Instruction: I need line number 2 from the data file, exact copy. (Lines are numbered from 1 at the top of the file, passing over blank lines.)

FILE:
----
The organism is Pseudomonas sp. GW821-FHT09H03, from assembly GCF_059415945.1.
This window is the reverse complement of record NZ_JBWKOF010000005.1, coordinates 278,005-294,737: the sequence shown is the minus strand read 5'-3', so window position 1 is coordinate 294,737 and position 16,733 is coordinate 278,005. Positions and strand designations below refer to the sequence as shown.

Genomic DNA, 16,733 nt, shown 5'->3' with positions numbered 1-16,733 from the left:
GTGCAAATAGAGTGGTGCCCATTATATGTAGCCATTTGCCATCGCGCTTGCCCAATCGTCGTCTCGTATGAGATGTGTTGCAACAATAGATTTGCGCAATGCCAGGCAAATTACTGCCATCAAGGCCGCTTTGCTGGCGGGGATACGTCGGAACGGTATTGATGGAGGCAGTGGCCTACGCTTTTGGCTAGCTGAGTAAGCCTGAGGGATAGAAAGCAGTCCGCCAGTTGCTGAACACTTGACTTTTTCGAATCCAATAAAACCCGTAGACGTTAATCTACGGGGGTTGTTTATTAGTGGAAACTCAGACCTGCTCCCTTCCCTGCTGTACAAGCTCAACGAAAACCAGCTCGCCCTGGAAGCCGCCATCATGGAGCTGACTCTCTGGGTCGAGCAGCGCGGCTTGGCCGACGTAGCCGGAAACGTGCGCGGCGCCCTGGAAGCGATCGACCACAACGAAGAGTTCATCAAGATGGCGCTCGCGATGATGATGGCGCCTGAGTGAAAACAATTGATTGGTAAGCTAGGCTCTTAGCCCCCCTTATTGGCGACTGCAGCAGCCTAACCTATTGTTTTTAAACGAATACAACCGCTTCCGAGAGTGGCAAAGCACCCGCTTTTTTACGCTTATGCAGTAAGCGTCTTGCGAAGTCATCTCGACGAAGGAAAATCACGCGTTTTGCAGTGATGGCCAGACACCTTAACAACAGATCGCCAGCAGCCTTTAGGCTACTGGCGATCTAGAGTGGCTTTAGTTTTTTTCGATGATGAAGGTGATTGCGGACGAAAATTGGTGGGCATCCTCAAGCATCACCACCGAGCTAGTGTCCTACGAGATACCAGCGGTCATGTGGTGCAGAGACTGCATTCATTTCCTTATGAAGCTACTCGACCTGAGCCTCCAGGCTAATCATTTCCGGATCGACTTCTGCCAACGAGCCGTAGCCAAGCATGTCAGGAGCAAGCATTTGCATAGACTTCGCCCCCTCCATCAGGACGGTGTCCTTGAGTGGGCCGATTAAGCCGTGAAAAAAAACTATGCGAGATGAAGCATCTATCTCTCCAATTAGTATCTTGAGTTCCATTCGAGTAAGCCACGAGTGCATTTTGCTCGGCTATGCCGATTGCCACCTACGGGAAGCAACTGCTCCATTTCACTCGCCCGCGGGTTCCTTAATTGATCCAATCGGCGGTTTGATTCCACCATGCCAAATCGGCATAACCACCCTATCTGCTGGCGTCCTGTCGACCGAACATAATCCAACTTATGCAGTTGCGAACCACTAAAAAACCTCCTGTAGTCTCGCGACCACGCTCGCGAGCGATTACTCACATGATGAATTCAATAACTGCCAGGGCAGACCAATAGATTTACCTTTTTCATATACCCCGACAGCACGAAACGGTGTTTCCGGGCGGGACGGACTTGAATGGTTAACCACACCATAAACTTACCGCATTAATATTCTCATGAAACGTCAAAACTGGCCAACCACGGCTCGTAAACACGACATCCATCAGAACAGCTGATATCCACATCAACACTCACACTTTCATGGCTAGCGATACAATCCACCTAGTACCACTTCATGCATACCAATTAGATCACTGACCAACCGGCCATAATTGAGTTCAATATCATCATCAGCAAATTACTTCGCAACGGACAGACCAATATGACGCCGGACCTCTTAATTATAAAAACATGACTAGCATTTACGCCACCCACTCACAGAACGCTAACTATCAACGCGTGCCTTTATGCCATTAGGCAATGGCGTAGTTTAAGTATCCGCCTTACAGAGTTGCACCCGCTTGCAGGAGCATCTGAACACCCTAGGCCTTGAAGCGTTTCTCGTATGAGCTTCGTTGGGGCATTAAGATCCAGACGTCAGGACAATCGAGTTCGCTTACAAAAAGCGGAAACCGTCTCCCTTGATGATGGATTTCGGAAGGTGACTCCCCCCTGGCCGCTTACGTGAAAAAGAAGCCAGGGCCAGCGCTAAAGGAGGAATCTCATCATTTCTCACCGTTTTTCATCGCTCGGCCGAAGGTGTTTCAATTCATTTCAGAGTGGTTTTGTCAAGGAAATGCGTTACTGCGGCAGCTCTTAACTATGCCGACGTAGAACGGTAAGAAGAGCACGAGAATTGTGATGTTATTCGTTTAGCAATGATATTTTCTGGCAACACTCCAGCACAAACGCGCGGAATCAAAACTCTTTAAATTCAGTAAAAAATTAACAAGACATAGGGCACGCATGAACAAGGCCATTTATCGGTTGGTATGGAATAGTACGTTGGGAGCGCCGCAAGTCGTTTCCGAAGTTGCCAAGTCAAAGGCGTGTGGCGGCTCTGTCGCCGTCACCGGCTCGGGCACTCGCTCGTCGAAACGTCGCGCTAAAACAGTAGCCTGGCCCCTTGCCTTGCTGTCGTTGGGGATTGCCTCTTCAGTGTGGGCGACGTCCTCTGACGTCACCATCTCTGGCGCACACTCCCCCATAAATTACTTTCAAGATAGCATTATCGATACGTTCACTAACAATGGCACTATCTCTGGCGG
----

This window is the reverse complement of record NZ_JBWKOF010000005.1, coordinates 278,005-294,737: the sequence shown is the minus strand read 5'-3', so window position 1 is coordinate 294,737 and position 16,733 is coordinate 278,005. Positions and strand designations below refer to the sequence as shown.